3 Must-Have Money Moves for People With Disabilities

For those with disabilities, it is important to face your financial future with a plan. Guest author Ed Carter details three moves adults with disabilities should consider.

 

When you live with a disability, it can be daunting to face your financial future. After all, you want to be able to care for your family, budget for medical expenses, and ensure safe care when you need it. Texas Innovators presents some steps you can take toward planning for a better financial future, even while managing a disability.


Photo via Unsplash


Plan for the Unexpected


Purchasing life insurance can provide help for your family if the unthinkable happens. It is a chance to provide for them, and it will give you and yours peace of mind in the interim. Principle life insurance types include term, whole, universal, and return of premium life insurance, and all offer benefits to your loved ones if you pass away.


Life insurance aims to replace lost income from your work or benefits. It can also cover final expenses like funeral and medical bills. Navigating life insurance policies can be complicated, though.


You can use an online calculator to determine how much coverage you need. Then, you can compare plans and rates to find the best deal that works for your lifestyle and family. Note that you may also need to undergo some tests and a medical exam to confirm your health status.


Of course, life insurance only covers so much. Another smart backup plan is final expense insurance. Final expense insurance addresses any leftover medical bills or funeral costs. With this coverage, you can help protect your family’s finances as they won’t need to pay out of pocket. Instead of trying to come up with extra funds while grieving, they can rely on your insurance coverage to handle everything.


Set Aside Money (Smartly)


While many types of insurance address your loved ones’ finances after your passing, you should also think about your own financial solvency. Setting aside money via a 401K, if you work, or through a savings account is beneficial for your future.


But often, such funds are not enough. And depending on the interest rate your savings account is earning, it could take years to grow your funds. At the same time, many government benefits—such as supplemental security income—are calculated based on your income and assets.


If you have a large savings account, this could count against you for determination purposes with federal or state benefits. To avoid such complications, consider a special fund to pay for medical and personal care, such as an ABLE account. As USA Today explains, these special accounts allow for savings without jeopardizing government benefits.


Think About Housing Ahead of Time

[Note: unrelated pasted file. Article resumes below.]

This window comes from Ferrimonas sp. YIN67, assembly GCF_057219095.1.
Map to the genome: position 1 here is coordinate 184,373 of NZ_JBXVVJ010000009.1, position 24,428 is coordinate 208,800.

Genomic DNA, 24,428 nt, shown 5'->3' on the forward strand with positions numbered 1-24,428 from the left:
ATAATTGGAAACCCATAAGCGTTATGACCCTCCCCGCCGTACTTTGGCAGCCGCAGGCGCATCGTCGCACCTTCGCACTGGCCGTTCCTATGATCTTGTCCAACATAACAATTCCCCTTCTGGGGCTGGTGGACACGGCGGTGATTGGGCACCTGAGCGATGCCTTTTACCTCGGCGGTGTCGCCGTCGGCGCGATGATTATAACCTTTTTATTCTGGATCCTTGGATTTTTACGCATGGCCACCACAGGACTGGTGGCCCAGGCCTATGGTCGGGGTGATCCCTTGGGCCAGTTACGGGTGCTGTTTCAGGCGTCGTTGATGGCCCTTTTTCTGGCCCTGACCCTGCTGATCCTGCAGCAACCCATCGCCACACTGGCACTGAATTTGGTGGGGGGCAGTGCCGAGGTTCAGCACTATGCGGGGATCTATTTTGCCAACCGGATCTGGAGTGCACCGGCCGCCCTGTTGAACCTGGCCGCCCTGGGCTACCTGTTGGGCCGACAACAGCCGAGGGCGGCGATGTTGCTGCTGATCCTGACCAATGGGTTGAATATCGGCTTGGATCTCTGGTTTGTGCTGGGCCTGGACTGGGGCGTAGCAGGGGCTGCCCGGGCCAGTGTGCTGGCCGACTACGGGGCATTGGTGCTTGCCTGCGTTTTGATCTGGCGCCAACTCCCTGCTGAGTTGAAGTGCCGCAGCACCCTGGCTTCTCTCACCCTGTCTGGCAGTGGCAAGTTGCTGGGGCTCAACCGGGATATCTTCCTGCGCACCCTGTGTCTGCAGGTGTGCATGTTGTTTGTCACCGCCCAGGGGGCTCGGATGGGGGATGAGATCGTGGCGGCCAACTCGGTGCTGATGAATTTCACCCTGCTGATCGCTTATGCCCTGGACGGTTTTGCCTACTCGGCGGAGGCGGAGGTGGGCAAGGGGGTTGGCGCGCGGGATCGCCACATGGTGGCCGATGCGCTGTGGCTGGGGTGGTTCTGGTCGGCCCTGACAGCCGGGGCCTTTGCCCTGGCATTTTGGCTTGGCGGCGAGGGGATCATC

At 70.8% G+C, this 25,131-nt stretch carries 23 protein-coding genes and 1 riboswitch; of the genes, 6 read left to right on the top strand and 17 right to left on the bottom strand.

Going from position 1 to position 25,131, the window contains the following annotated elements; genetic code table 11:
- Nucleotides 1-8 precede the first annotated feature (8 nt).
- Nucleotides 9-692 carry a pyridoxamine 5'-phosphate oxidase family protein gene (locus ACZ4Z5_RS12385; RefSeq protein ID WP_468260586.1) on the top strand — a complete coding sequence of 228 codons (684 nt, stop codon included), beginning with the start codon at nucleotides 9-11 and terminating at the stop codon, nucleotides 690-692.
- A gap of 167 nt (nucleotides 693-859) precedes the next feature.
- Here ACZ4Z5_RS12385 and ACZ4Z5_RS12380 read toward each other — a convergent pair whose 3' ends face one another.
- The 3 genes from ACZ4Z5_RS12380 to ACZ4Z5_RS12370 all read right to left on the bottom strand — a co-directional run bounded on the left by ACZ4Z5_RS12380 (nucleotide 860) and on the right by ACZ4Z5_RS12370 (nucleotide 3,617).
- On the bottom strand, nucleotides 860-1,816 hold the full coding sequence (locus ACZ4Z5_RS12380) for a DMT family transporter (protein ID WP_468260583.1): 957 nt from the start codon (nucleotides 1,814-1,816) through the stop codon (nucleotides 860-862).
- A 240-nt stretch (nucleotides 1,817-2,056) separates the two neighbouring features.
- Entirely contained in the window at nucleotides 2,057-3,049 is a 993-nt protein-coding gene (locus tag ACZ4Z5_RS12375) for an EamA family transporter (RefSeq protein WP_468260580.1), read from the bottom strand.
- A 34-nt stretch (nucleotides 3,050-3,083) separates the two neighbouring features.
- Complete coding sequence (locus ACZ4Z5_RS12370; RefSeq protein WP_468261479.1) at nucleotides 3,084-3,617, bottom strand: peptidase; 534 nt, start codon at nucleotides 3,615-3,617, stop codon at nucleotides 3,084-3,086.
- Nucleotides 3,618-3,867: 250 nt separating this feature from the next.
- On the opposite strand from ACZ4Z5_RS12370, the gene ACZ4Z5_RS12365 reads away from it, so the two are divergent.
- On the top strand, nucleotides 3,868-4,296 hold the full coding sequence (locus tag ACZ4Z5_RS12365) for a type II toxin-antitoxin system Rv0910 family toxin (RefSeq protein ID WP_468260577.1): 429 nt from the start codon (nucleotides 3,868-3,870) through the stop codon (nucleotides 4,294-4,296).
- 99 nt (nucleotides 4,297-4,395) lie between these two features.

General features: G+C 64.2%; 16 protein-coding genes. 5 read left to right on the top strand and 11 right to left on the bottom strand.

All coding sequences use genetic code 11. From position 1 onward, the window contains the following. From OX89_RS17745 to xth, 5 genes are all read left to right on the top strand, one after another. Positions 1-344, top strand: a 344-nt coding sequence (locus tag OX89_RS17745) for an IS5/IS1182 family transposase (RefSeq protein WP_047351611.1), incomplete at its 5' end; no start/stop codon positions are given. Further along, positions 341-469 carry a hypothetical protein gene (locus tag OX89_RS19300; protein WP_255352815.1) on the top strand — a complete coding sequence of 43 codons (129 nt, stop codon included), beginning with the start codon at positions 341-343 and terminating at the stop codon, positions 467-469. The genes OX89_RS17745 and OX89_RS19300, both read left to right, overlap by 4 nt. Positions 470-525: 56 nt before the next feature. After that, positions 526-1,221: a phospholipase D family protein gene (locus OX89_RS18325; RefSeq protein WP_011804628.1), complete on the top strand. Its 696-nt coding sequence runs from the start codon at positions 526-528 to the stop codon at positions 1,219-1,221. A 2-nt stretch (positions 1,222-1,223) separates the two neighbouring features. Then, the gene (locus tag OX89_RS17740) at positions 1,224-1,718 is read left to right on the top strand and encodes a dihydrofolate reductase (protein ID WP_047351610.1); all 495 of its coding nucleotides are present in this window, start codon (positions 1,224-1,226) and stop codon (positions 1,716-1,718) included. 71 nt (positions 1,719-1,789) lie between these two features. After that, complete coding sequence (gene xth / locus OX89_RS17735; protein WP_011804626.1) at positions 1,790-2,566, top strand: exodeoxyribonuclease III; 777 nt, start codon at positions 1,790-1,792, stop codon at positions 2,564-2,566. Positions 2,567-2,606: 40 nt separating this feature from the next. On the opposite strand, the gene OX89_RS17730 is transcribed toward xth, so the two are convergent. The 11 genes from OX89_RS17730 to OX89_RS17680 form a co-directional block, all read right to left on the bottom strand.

You might feel content to rent a home, but owning property might be a smart decision for your future. First, many programs help people with disabilities or limited income (or both) get into homes more easily. Plus, depending on property values in your area—plus the mortgage terms and rates—you may pay less than monthly rental values for a home.


Once you own a home and continue making the payments, you build equity in the property. That means that later in life, you can borrow against the value of your home. Taking out a home equity loan allows you to pay for medical expenses and address other financial needs later in life, Paying for Senior Care notes. Then, you pay back the borrowed amount, protecting your home’s value.


If owning a home does not appeal to you, or if you already have a home but want to cut expenses, find an affordable and comfortable rental where you can stay indefinitely to ensure peace of mind about your living space. All apartment buildings are required to be ADA-compliant, but some offer more accessibility than others. When searching directory listings, you can filter for additional amenities like an elevator, hardwood floors, or a washer and dryer in the unit.


Figuring out your financial priorities can be overwhelming, but there are ways to protect your family and your finances. And they don’t have to involve exorbitant expenses or lots of stress. After all, the point of planning your financial future is that you have time to enjoy the present. Taking these steps can alleviate worry and help put you on the path toward financial solvency.


 

About Ed Carter


Ed is a guest author for Texas Innovators who specializes in financial literacy for adults with disabilities and parents raising children with disabilities.


Currently, Ed runs his own site called ablefutures.org which incorporates articles, blogs, resource links, and more information that is free to those with disabilities.


Over the years, I’ve worked with clients of all ages, backgrounds, and incomes. About 10 years into my career, I saw a need for financial planners who specialize in helping individuals and families living with disabilities. Regardless of their nature or how long they’ve affected someone, physical and mental limitations often cause stress and confusion when it comes to financial planning. Many people are unaware of just how many options they have when it comes to financial assistance and planning, so it’s an honor to offer my experience and change people’s lives for the better.


Now that I’m retired, I’m committed to continuing my services, even though I work on a broader scale than when I was working 9 to 5. I now spend my free time writing financial literacy articles for people to share on their blogs, collecting resource links for people to share on their websites, and collaborating with like-minded folks who want to make a difference.


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